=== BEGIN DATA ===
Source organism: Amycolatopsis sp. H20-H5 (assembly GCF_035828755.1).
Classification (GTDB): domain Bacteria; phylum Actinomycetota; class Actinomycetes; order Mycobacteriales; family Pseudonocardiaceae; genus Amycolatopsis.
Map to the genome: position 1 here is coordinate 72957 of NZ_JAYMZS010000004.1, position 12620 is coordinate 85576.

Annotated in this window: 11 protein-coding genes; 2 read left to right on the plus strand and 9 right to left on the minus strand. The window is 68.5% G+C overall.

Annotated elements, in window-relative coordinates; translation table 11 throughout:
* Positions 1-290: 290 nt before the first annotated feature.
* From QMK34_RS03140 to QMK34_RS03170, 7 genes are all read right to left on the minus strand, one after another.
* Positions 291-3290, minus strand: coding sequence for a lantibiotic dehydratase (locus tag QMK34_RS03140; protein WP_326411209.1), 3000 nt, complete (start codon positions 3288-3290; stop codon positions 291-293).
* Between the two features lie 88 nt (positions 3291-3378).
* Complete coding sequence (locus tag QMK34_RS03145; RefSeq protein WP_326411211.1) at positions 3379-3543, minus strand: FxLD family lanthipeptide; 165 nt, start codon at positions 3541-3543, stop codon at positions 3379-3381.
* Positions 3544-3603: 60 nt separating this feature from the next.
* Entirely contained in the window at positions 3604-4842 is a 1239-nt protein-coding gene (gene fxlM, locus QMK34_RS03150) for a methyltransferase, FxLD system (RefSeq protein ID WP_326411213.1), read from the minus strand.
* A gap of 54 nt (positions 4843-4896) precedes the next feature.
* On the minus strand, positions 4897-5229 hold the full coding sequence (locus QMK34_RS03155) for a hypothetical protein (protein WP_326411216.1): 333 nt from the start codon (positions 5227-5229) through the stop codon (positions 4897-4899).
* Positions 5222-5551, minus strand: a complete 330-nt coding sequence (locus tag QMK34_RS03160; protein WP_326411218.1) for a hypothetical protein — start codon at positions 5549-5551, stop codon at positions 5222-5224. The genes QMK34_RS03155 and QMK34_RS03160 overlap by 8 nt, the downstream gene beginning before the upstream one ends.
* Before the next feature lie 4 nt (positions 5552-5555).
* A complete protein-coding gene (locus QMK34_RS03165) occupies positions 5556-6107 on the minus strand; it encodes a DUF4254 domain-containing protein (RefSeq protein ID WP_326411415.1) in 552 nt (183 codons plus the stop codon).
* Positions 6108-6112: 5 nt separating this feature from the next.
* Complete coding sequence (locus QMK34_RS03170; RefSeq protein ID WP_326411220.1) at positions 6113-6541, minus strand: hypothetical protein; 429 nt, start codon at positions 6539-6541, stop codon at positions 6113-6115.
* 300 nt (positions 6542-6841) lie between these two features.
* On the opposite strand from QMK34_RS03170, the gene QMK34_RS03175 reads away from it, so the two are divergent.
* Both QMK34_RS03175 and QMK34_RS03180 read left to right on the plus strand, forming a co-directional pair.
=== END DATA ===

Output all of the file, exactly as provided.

Source organism: Amycolatopsis sp. H20-H5 (assembly GCF_035828755.1).
Classification (GTDB): domain Bacteria; phylum Actinomycetota; class Actinomycetes; order Mycobacteriales; family Pseudonocardiaceae; genus Amycolatopsis.
Map to the genome: position 1 here is coordinate 72957 of NZ_JAYMZS010000004.1, position 12620 is coordinate 85576.

Annotated in this window: 11 protein-coding genes; 2 read left to right on the plus strand and 9 right to left on the minus strand. The window is 68.5% G+C overall.

Annotated elements, in window-relative coordinates; translation table 11 throughout:
* Positions 1-290: 290 nt before the first annotated feature.
* From QMK34_RS03140 to QMK34_RS03170, 7 genes are all read right to left on the minus strand, one after another.
* Positions 291-3290, minus strand: coding sequence for a lantibiotic dehydratase (locus tag QMK34_RS03140; protein WP_326411209.1), 3000 nt, complete (start codon positions 3288-3290; stop codon positions 291-293).
* Between the two features lie 88 nt (positions 3291-3378).
* Complete coding sequence (locus tag QMK34_RS03145; RefSeq protein WP_326411211.1) at positions 3379-3543, minus strand: FxLD family lanthipeptide; 165 nt, start codon at positions 3541-3543, stop codon at positions 3379-3381.
* Positions 3544-3603: 60 nt separating this feature from the next.
* Entirely contained in the window at positions 3604-4842 is a 1239-nt protein-coding gene (gene fxlM, locus QMK34_RS03150) for a methyltransferase, FxLD system (RefSeq protein ID WP_326411213.1), read from the minus strand.
* A gap of 54 nt (positions 4843-4896) precedes the next feature.
* On the minus strand, positions 4897-5229 hold the full coding sequence (locus QMK34_RS03155) for a hypothetical protein (protein WP_326411216.1): 333 nt from the start codon (positions 5227-5229) through the stop codon (positions 4897-4899).
* Positions 5222-5551, minus strand: a complete 330-nt coding sequence (locus tag QMK34_RS03160; protein WP_326411218.1) for a hypothetical protein — start codon at positions 5549-5551, stop codon at positions 5222-5224. The genes QMK34_RS03155 and QMK34_RS03160 overlap by 8 nt, the downstream gene beginning before the upstream one ends.
* Before the next feature lie 4 nt (positions 5552-5555).
* A complete protein-coding gene (locus QMK34_RS03165) occupies positions 5556-6107 on the minus strand; it encodes a DUF4254 domain-containing protein (RefSeq protein ID WP_326411415.1) in 552 nt (183 codons plus the stop codon).
* Positions 6108-6112: 5 nt separating this feature from the next.
* Complete coding sequence (locus QMK34_RS03170; RefSeq protein ID WP_326411220.1) at positions 6113-6541, minus strand: hypothetical protein; 429 nt, start codon at positions 6539-6541, stop codon at positions 6113-6115.
* 300 nt (positions 6542-6841) lie between these two features.
* On the opposite strand from QMK34_RS03170, the gene QMK34_RS03175 reads away from it, so the two are divergent.
* Both QMK34_RS03175 and QMK34_RS03180 read left to right on the plus strand, forming a co-directional pair.